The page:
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-   -   Does this sound funny to anyone? (http://www.firearmstalk.com/forums/f65/does-sound-funny-anyone-17381/)

Hot Sauce NARC 08-26-2009 08:25 PM

Does this sound funny to anyone?
 
I bought a bushnell 4200 series 6-24X40 for my savage model 12, and when the guy at the gun shop mounted it he put a lazer in the bore and said he was boresighting it. When i got home i noticed that the elevation knob was cranked all the way up, but he didnt bother to touch the windage knob. When i first shot the rifle it shot super high and to the right like 12 inches each way at 100 yards, so i started adjusting, and to get 12 inches of adjustment on a scope with 1/8 in clicks i had to crank the windage almost all the way to the left to get it to hit on target. The ammo i made made a bit of a difference after i zeroed with crappy factory ammo i shot some of my own loads and they shot way to the left. so now i have a little bit more adjustment i can use left or right, but its still not anywhere close to being at the mechanical zero of the scope.

dose this sound anyways familiar or am i just way out on this one ?

RL357Mag 08-26-2009 10:44 PM

It sounds like either the scope was not mounted in line with the center axis of the bore, or you have a long range scope rail with built-in elevation, for long range shooting, so you don't have to max out your scopes' elevation knob to make long range shots (500+ yds). A way to check is with a small level. Level the action, then level the scope. Maybe the scope is mounted incorrectly (mis-matched rings, rings not seated in their mounts, etc.) If you need to dismount the scope, don't worry, while laser bore sighters are nice, you can do the same thing by eye on a bolt action. Place the gun in a solid rest, remove the bolt, sight the target through the barrel and align the center of the bore with the center of the target. Now look through the scope and see what your sight picture looks like. Adjust the crosshairs to the target center. This is not as accurate as a laser bore sighter, but it will place your first shot on the paper.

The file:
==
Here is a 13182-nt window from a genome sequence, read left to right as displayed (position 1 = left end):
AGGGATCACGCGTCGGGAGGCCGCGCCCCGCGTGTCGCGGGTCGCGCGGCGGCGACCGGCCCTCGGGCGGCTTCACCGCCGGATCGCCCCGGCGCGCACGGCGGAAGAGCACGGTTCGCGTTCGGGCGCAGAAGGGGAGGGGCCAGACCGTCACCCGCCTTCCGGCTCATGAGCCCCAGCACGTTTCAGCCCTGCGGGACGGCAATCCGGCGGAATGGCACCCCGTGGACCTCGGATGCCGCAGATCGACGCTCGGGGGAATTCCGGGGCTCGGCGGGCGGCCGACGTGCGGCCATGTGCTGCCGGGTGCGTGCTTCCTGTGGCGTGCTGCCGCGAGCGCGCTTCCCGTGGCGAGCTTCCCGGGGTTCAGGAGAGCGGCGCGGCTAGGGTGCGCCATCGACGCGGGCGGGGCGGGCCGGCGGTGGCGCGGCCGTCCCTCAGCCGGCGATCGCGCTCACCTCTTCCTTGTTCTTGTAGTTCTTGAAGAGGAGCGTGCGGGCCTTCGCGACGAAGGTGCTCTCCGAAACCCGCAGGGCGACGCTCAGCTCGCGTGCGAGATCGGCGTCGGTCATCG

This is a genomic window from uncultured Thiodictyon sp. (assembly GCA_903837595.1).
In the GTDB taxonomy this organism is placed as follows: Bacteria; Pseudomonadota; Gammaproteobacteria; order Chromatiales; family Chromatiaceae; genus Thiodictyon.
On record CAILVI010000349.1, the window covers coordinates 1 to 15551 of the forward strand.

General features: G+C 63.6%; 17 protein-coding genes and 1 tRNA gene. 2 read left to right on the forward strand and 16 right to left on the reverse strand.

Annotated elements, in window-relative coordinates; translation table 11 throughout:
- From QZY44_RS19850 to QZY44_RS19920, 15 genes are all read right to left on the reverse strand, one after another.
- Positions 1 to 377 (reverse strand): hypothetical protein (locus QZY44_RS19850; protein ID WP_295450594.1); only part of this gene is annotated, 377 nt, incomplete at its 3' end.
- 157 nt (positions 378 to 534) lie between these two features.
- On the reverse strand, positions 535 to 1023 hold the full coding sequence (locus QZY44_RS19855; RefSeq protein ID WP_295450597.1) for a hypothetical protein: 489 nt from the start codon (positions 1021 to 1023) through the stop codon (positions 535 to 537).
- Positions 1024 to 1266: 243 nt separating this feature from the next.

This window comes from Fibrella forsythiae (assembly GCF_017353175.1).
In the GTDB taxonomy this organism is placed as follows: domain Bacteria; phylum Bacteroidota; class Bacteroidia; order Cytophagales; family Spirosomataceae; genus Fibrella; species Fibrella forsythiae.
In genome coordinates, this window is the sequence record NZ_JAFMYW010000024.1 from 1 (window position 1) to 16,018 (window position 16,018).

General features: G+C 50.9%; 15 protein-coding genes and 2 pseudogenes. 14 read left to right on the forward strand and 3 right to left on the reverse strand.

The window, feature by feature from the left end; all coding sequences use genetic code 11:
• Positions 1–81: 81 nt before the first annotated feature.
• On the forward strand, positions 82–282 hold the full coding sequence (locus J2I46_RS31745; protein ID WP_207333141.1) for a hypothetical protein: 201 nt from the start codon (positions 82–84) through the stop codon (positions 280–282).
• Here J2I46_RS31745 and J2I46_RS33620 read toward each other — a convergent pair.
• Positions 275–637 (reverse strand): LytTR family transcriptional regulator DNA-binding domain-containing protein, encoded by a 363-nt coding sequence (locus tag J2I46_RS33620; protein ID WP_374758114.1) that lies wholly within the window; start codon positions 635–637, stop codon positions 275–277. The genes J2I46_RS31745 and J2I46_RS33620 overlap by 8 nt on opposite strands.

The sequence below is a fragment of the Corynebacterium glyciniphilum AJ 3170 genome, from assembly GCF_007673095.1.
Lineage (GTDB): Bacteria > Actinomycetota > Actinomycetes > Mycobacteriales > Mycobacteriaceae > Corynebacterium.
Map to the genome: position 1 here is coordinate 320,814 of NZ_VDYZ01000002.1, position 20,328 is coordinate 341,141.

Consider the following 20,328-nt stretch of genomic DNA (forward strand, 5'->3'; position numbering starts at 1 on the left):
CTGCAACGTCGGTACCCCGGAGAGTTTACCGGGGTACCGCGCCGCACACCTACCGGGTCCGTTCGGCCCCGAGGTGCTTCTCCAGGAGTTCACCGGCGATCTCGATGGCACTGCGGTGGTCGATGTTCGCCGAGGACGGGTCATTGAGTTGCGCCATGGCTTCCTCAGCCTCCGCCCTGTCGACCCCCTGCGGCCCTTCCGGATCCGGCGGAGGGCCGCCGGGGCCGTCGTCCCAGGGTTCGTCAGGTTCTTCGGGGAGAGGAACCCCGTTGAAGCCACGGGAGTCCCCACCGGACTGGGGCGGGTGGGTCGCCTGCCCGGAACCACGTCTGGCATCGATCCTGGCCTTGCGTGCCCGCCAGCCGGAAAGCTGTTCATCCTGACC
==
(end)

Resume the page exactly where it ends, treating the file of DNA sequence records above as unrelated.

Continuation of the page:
skullcrusher 08-27-2009 03:16 AM

Personally, I haven't dosed for many years.

As for laser sighting, I have found that they always get you close. The only difference has been in elevation, not in windage. I do my own laser sighting usually at a much closer distance than 100 yds. The sighting targets are made to comp the distance 'tween the center of the scope and the bore. When I get to shooting at 100 or so yds, normally I have to bring the scope down, but I rarely have to adjust left-right.

No, that does not sound normal. Sounds like the guy who did so had no idea what he was doing, imo. It is pretty simple.

jeepcreep927 08-27-2009 12:35 PM

Quote:

Originally Posted by skullcrusher (Post 151422)
Personally, I haven't dosed for many years.

Ha ha, I was thinking that too... :D (I have nothing to bring to the table, just thought that was funny).

Rimfire McNutjob 08-27-2009 01:10 PM

I have a 4200 6-24x40 and it should not be doing that. I would take the scope off and check the alignment of the rings. I hope your scope tube is not bent. If it is I would be on the store to replace it then take it to a smith and have him lap the rings and mount the scope.